Monday, February 25, 2013

I was gonna watch the Oscars, but...

...for the first time in more than 25 years I wasn't writing about them, blogging live or sitting in a chat room during the show. So I didn't.

I will pause for a moment for comments along the lines of "What an idiot," "A real film critic would have watched," "You must not care about movies," etc. (But make them to yourself, because I'm going to delete them if I remember to check for them below.)

Three things kept me from watching. First, the ceremony is no longer the exciting climax to a contest; it's a coronation. I checked the complete list of winners, and there were absolutely no surprises. Well, one: "Zero Dark Thirty" and "Skyfall" tied for sound editing. Woo-hoo! Or maybe you could count Ang Lee beating Steven Spielberg for best director, although they were always neck and neck, and it was obvious that "Lincoln" never registered with awards voters. They were both surrogates for Ben Affleck, anyhow.

Second, I might see an awards show if I thought I'd learn something about the industry. If I watch the Grammys, I hear a lot of music that's new to me (if not to most other viewers). But I've seen every Oscar winner and virtually all the nominees, except for foreign movies and documentaries that will never play here, and I can look those up online.

Third, the Oscars celebrate mediocrity and tradition, not innovation. "Brave" was a perfectly decent, by-the-numbers, empowering-a-tweenager movie that Disney has distributed almost since the advent of sound. But if had been released by anyone other than Pixar, voters would have left it alone. The costumes for "Anna Karenina" were lovely, but this is the 30th time in the last 33 years that a film set more than half a century ago has won that award, mainly because it so beautifully copies designs from its period. (The others were two fantasies, "Alice in Wonderland" and "Lord of the Rings: Return of the King," and "The Adventures of  Priscilla, Queen of the Desert.")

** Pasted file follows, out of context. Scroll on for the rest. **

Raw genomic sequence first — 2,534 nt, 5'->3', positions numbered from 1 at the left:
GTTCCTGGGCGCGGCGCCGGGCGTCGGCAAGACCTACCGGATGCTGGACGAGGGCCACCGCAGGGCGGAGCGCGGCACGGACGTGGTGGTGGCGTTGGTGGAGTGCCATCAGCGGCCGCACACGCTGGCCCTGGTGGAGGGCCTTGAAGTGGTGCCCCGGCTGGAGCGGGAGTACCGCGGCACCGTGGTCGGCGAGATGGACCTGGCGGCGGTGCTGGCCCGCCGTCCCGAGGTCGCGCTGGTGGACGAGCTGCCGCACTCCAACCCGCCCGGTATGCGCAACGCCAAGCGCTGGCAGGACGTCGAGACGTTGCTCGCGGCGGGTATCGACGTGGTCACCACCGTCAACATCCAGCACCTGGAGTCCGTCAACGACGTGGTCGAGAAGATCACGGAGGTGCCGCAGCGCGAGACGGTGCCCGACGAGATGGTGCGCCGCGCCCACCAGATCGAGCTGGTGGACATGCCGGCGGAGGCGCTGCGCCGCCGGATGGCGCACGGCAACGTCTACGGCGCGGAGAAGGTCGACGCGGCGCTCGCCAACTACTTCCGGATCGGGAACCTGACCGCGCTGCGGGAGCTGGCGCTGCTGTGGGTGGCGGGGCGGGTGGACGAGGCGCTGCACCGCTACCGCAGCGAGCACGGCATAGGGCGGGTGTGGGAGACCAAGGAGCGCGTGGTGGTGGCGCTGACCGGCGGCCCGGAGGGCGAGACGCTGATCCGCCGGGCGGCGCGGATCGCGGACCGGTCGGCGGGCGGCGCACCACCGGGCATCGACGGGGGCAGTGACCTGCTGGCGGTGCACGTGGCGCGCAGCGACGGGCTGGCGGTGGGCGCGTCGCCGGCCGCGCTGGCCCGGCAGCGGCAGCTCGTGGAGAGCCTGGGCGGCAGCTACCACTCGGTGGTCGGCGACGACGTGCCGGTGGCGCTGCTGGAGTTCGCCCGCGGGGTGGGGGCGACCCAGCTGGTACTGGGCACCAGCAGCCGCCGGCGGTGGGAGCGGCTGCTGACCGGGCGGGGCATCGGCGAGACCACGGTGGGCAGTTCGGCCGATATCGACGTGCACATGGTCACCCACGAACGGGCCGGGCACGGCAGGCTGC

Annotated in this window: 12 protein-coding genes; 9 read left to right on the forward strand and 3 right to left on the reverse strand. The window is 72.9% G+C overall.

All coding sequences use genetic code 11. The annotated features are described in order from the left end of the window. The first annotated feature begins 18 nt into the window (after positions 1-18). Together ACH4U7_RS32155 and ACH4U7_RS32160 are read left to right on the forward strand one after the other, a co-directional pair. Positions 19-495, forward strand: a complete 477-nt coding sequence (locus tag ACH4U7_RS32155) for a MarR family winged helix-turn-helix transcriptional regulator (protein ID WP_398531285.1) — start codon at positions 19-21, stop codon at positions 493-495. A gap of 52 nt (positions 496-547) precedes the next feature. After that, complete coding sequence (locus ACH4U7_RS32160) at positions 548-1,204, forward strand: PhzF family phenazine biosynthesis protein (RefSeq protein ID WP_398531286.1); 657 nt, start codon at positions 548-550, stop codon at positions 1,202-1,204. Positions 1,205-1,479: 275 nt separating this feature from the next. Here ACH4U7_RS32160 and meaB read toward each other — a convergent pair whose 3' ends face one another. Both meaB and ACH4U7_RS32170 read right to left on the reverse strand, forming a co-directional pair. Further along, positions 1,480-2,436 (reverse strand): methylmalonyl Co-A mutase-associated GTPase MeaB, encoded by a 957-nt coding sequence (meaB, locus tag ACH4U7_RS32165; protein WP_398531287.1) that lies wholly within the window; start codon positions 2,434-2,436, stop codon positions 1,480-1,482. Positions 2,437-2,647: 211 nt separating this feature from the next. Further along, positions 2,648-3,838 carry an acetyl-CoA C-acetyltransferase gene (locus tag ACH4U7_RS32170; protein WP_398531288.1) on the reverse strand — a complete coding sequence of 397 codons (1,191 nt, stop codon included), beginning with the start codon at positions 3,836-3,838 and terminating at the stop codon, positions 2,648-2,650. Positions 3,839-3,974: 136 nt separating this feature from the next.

A friend whose opinion I respect later e-mailed me: "Oscars were not bad but not great. Rotten Tomatoes probably would have it tracking at about 53%." Heck, the novel I read, the music I listened to and the cat I kept petting rated a lot higher than that.


Anonymous said...

I watched because I wanted to see how Seth McFarlane wold do as host.

He was hit or miss. The joke about Lincoln and John Wilkes Booth was dreadful. At least the audience gasped.

Daniel Day-Lewis gave a very nice acceptance speech.

Perhaps some day Jennifer Lawrence will learn both grace and graciousness. Or not...